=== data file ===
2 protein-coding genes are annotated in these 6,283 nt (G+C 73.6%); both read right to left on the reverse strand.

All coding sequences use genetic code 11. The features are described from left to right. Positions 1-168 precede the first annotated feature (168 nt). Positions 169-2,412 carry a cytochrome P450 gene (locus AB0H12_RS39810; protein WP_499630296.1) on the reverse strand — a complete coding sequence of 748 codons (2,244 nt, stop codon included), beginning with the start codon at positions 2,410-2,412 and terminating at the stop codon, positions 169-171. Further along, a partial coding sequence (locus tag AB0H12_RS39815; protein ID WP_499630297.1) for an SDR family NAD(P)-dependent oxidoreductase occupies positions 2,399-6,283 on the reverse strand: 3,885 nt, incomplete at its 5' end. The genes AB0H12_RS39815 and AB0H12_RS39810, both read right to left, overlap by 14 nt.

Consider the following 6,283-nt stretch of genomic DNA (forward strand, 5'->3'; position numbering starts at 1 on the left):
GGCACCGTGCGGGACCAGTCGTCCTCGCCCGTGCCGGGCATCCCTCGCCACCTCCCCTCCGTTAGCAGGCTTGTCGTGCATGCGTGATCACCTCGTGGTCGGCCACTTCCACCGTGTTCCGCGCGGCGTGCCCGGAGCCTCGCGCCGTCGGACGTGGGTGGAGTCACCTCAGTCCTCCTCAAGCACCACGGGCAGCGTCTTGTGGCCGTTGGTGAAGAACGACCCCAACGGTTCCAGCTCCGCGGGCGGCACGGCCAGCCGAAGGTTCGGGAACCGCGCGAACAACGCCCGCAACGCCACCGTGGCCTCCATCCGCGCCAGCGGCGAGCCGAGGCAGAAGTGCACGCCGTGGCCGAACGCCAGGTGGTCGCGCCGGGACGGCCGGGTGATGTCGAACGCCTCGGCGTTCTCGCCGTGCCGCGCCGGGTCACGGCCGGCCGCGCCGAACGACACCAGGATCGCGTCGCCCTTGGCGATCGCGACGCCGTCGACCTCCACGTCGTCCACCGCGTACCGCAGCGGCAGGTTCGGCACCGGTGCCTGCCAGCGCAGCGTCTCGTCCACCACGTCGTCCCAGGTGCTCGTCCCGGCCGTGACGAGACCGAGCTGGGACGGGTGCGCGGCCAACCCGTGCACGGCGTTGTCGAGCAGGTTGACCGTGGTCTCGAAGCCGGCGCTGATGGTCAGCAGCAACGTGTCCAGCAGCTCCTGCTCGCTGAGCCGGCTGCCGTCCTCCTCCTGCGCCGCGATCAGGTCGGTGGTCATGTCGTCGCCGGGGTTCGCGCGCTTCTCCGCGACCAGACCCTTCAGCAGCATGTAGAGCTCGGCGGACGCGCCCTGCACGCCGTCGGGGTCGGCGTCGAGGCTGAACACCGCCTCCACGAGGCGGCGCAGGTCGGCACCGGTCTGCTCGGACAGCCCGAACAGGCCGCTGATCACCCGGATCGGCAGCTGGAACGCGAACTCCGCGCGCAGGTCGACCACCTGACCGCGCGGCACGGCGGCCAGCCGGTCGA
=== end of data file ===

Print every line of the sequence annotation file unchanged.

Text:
2 protein-coding genes are annotated in these 6,283 nt (G+C 73.6%); both read right to left on the reverse strand.

All coding sequences use genetic code 11. The features are described from left to right. Positions 1-168 precede the first annotated feature (168 nt). Positions 169-2,412 carry a cytochrome P450 gene (locus AB0H12_RS39810; protein WP_499630296.1) on the reverse strand — a complete coding sequence of 748 codons (2,244 nt, stop codon included), beginning with the start codon at positions 2,410-2,412 and terminating at the stop codon, positions 169-171. Further along, a partial coding sequence (locus tag AB0H12_RS39815; protein ID WP_499630297.1) for an SDR family NAD(P)-dependent oxidoreductase occupies positions 2,399-6,283 on the reverse strand: 3,885 nt, incomplete at its 5' end. The genes AB0H12_RS39815 and AB0H12_RS39810, both read right to left, overlap by 14 nt.

Consider the following 6,283-nt stretch of genomic DNA (forward strand, 5'->3'; position numbering starts at 1 on the left):
GGCACCGTGCGGGACCAGTCGTCCTCGCCCGTGCCGGGCATCCCTCGCCACCTCCCCTCCGTTAGCAGGCTTGTCGTGCATGCGTGATCACCTCGTGGTCGGCCACTTCCACCGTGTTCCGCGCGGCGTGCCCGGAGCCTCGCGCCGTCGGACGTGGGTGGAGTCACCTCAGTCCTCCTCAAGCACCACGGGCAGCGTCTTGTGGCCGTTGGTGAAGAACGACCCCAACGGTTCCAGCTCCGCGGGCGGCACGGCCAGCCGAAGGTTCGGGAACCGCGCGAACAACGCCCGCAACGCCACCGTGGCCTCCATCCGCGCCAGCGGCGAGCCGAGGCAGAAGTGCACGCCGTGGCCGAACGCCAGGTGGTCGCGCCGGGACGGCCGGGTGATGTCGAACGCCTCGGCGTTCTCGCCGTGCCGCGCCGGGTCACGGCCGGCCGCGCCGAACGACACCAGGATCGCGTCGCCCTTGGCGATCGCGACGCCGTCGACCTCCACGTCGTCCACCGCGTACCGCAGCGGCAGGTTCGGCACCGGTGCCTGCCAGCGCAGCGTCTCGTCCACCACGTCGTCCCAGGTGCTCGTCCCGGCCGTGACGAGACCGAGCTGGGACGGGTGCGCGGCCAACCCGTGCACGGCGTTGTCGAGCAGGTTGACCGTGGTCTCGAAGCCGGCGCTGATGGTCAGCAGCAACGTGTCCAGCAGCTCCTGCTCGCTGAGCCGGCTGCCGTCCTCCTCCTGCGCCGCGATCAGGTCGGTGGTCATGTCGTCGCCGGGGTTCGCGCGCTTCTCCGCGACCAGACCCTTCAGCAGCATGTAGAGCTCGGCGGACGCGCCCTGCACGCCGTCGGGGTCGGCGTCGAGGCTGAACACCGCCTCCACGAGGCGGCGCAGGTCGGCACCGGTCTGCTCGGACAGCCCGAACAGGCCGCTGATCACCCGGATCGGCAGCTGGAACGCGAACTCCGCGCGCAGGTCGACCACCTGACCGCGCGGCACGGCGGCCAGCCGGTCGA